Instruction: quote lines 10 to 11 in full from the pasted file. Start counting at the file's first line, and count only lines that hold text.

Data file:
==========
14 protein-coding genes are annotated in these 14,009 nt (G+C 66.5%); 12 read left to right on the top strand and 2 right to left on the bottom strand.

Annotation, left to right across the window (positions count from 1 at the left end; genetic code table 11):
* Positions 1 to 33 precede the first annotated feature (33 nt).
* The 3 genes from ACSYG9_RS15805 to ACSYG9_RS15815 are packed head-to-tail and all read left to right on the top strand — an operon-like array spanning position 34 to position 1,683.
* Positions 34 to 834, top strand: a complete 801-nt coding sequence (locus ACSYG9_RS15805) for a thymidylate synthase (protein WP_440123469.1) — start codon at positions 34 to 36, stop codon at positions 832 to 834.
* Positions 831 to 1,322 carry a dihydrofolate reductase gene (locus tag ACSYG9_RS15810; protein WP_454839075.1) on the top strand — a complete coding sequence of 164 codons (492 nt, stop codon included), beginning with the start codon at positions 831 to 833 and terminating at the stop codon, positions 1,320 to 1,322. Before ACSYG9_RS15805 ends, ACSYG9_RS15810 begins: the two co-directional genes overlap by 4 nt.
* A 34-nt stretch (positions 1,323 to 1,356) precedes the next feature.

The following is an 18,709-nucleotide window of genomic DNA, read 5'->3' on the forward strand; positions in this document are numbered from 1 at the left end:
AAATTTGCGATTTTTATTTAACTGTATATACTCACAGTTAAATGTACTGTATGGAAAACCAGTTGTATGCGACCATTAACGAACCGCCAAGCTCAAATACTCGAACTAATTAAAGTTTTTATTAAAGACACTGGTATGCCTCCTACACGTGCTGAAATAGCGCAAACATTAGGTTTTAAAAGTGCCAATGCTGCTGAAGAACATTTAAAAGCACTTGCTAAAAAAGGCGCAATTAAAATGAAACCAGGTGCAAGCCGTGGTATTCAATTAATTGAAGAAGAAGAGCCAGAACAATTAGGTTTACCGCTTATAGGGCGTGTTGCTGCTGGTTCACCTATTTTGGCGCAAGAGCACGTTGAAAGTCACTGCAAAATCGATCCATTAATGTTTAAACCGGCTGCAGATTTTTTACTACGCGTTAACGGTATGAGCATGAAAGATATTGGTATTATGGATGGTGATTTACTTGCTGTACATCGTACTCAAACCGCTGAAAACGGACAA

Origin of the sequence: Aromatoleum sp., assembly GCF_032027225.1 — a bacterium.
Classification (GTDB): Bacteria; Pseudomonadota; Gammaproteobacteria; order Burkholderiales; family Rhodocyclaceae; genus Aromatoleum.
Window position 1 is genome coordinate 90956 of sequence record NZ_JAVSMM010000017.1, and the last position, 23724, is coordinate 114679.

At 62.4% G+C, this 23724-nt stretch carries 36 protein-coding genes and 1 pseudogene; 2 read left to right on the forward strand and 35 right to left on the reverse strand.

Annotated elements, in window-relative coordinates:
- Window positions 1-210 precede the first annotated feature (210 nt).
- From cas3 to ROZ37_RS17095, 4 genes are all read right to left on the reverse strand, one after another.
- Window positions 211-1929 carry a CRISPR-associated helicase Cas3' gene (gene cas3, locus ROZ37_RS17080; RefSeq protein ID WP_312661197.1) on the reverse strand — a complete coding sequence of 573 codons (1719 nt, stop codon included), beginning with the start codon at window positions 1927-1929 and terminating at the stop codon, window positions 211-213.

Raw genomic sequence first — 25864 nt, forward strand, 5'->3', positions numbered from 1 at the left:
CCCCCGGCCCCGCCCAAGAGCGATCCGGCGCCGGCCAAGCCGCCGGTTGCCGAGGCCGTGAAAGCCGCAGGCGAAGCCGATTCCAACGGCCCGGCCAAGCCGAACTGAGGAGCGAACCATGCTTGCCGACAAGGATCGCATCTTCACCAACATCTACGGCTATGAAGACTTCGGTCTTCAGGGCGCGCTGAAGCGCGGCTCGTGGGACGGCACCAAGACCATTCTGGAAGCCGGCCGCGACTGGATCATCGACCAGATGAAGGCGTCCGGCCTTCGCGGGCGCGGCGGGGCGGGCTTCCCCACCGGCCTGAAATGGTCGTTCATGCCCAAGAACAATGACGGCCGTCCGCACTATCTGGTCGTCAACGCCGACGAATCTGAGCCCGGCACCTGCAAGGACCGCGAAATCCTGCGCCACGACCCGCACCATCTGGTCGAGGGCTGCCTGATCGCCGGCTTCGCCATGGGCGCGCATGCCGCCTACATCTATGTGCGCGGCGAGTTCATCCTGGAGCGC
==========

Origin of the sequence: Aromatoleum sp., assembly GCF_032027225.1 — a bacterium.
Classification (GTDB): Bacteria; Pseudomonadota; Gammaproteobacteria; order Burkholderiales; family Rhodocyclaceae; genus Aromatoleum.